To Tanja Karp, the purpose of mentoring is to assist mentees to succeed in their careers, to meet their goals, and to broaden their horizons. She observes that "There is no immediate reward for the mentor other than the gratifying feeling when seeing the mentee succeed, and the new perspectives gained through the interaction." Over more than 10 years of her mentoring work, Dr. Karp has developed many long-term partnerships and collaborations.
Creating new opportunities to engage K-12 students in STEM and engineering through robotics programs is one of Dr. Karp's chief concentrations, but her mentoring also includes undergraduate and graduate students, as well as teachers and colleagues in academia and industry. She sees her role as that of a visionary and facilitator. When she noticed there were no robotics programs readily available in West Texas, she started a K-8 robotics competition in Lubbock and secured resources, such as the participation of engineering students as mentors, so that students can participate at no cost. She notes that for individual students, "the fact of competing on a university campus, or engaging in an informal conversation with me about the robot design, and some words of encouragement have a huge impact on their self-esteem and self-efficacy development, as well as their long-term commitment to, and interest in STEM fields."
Since 2006, Dr. Karp has organized the Get Excited About Robotics (GEAR) competition at Texas Tech which has grown from a trial run with a single school in 2006 to about 700 participants in 2015. It is the only robotics program in West Texas (an area the size of many states) offered at no registration fee to participants in grades K-8 in that region of Texas. GEAR is an eight-week LEGO robotics challenge based on the LEGO MINDSTORMS kits. The program is offered at several locations in Texas and culminates in a Game Day, during which teams of students, teachers, and coaches come together to compete. More than 40 percent of participating students are Hispanic or African American.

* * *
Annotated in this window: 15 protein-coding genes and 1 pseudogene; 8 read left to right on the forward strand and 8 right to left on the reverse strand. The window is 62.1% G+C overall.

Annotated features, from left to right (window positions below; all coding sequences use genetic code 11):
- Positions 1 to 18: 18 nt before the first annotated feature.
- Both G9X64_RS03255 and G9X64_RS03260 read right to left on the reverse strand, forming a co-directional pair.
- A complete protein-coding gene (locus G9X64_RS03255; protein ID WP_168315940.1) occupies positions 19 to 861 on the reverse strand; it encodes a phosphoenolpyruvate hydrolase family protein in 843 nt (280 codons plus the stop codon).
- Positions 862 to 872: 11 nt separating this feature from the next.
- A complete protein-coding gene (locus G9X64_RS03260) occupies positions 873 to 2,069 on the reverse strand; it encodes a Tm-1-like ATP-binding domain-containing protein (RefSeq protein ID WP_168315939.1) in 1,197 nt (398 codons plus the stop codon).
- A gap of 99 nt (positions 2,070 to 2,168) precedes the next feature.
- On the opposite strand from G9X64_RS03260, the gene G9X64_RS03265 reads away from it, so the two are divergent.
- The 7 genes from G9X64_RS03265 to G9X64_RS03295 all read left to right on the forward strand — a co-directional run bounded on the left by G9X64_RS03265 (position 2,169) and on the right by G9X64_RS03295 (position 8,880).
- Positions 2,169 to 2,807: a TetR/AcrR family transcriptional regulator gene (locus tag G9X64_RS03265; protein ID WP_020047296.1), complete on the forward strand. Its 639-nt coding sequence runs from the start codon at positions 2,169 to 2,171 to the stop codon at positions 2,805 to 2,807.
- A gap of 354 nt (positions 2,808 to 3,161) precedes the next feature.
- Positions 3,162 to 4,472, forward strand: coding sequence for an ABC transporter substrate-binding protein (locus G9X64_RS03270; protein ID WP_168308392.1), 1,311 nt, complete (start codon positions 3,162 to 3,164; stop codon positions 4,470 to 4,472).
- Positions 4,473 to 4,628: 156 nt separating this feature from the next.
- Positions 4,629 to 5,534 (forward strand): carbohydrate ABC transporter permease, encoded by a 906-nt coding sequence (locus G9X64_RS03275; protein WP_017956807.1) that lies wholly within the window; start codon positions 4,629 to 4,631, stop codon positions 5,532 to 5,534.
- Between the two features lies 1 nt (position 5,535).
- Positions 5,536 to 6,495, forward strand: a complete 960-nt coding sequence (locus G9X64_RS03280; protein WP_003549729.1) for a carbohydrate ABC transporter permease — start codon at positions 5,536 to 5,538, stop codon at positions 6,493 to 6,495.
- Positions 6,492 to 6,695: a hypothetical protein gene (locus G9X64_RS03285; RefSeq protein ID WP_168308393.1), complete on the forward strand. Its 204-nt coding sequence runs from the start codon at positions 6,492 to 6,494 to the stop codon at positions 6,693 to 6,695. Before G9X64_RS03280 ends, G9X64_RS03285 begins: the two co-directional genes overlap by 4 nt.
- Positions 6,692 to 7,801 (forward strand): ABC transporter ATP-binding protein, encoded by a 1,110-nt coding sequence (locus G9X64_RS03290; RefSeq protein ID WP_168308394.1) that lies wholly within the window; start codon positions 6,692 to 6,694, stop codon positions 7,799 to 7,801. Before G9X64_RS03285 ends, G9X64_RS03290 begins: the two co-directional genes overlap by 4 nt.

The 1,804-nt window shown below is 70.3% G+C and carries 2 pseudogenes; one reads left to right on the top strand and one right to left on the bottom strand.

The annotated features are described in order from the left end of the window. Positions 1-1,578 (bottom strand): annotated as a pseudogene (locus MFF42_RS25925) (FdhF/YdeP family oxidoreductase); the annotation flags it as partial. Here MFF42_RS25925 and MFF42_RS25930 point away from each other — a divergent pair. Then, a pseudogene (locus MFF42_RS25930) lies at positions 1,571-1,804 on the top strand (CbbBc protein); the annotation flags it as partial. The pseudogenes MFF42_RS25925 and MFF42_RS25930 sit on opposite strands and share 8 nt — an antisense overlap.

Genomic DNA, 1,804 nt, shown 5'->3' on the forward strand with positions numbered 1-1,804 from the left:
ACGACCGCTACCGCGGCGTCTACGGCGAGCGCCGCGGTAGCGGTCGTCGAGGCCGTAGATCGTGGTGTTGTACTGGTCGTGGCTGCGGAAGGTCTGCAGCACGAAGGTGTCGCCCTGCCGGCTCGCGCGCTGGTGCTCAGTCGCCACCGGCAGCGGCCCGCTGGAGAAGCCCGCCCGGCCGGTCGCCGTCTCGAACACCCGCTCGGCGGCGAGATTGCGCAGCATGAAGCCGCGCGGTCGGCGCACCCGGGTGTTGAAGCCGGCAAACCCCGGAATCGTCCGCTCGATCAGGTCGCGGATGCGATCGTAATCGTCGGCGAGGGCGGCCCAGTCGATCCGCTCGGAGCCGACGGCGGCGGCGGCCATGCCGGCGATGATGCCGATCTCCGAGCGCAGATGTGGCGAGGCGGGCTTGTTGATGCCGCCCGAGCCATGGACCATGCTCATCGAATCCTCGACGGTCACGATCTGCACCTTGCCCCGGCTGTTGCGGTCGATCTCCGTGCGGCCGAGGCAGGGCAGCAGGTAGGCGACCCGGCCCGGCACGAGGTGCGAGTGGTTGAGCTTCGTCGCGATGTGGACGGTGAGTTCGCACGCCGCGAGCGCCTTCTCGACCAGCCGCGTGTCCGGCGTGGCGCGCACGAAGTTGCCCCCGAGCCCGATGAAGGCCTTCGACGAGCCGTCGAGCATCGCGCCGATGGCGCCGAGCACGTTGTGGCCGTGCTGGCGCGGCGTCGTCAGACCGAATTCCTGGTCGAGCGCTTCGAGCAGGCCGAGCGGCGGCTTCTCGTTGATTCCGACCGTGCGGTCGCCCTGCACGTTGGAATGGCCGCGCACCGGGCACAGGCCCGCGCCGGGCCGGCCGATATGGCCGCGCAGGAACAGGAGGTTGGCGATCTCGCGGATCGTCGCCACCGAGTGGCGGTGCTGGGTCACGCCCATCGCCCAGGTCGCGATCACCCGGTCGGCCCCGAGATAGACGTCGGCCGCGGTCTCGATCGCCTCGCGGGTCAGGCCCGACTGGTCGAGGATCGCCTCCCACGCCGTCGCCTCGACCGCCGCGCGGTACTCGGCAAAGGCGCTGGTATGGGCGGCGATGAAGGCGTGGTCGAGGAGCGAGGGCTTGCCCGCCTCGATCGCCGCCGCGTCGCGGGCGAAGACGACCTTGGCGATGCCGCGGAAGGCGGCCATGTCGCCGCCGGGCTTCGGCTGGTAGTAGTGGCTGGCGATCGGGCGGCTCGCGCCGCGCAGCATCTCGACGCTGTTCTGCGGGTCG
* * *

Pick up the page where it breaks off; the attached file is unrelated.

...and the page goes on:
The competition provides access to an engineering challenge for participants in grades K-8, and offers engineering undergraduate students mentoring and part-time job opportunities. In 2010, Karp added a service learning section to her introductory Engineering course for undergraduates who, as part of their service, mentor GEAR high school teams. Over the last six years, over 250 engineering students have served as GEAR role models. K-12 students in the GEAR program who are not local to Texas Tech can participate virtually and, where possible, participate in day-long LEGO robotics field trips that are open to all K-12 students in schools that participate.
Dr. Karp has received several national awards including the INSIGHT INTO Diversity- 100 Inspiring Women in STEM Award in 2015; the Hewlett Packard/ Harriett B. Rigas Award from the IEEE Education Society in 2012; and the Texas Tech President's Excellence in Teaching Award in 2015. In 2014, she was recognized as a Texas Tech Integrated Scholar for her integration of teaching, research, and service, and was the Whitacre College of Engineering Butler Distinguished Educator Fellow from 2012-2014 in recognition of her work related to robotics and engineering education.